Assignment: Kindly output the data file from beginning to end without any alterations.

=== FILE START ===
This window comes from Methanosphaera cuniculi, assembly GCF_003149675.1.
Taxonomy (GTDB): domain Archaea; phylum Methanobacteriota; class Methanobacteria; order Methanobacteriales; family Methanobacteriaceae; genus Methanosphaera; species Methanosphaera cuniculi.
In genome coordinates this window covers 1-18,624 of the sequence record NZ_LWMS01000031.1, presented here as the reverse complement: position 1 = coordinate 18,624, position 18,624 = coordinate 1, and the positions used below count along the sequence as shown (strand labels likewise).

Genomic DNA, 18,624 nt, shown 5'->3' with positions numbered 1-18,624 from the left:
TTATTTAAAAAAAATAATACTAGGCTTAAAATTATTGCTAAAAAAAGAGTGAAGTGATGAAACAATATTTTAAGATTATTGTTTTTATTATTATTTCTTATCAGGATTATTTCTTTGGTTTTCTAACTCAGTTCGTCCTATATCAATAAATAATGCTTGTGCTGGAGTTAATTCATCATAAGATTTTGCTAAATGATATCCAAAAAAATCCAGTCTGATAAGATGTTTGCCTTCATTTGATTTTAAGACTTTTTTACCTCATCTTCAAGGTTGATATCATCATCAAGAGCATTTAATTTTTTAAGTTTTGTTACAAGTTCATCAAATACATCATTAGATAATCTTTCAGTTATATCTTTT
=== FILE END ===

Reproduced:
This window comes from Methanosphaera cuniculi, assembly GCF_003149675.1.
Taxonomy (GTDB): domain Archaea; phylum Methanobacteriota; class Methanobacteria; order Methanobacteriales; family Methanobacteriaceae; genus Methanosphaera; species Methanosphaera cuniculi.
In genome coordinates this window covers 1-18,624 of the sequence record NZ_LWMS01000031.1, presented here as the reverse complement: position 1 = coordinate 18,624, position 18,624 = coordinate 1, and the positions used below count along the sequence as shown (strand labels likewise).

Genomic DNA, 18,624 nt, shown 5'->3' with positions numbered 1-18,624 from the left:
TTATTTAAAAAAAATAATACTAGGCTTAAAATTATTGCTAAAAAAAGAGTGAAGTGATGAAACAATATTTTAAGATTATTGTTTTTATTATTATTTCTTATCAGGATTATTTCTTTGGTTTTCTAACTCAGTTCGTCCTATATCAATAAATAATGCTTGTGCTGGAGTTAATTCATCATAAGATTTTGCTAAATGATATCCAAAAAAATCCAGTCTGATAAGATGTTTGCCTTCATTTGATTTTAAGACTTTTTTACCTCATCTTCAAGGTTGATATCATCATCAAGAGCATTTAATTTTTTAAGTTTTGTTACAAGTTCATCAAATACATCATTAGATAATCTTTCAGTTATATCTTTT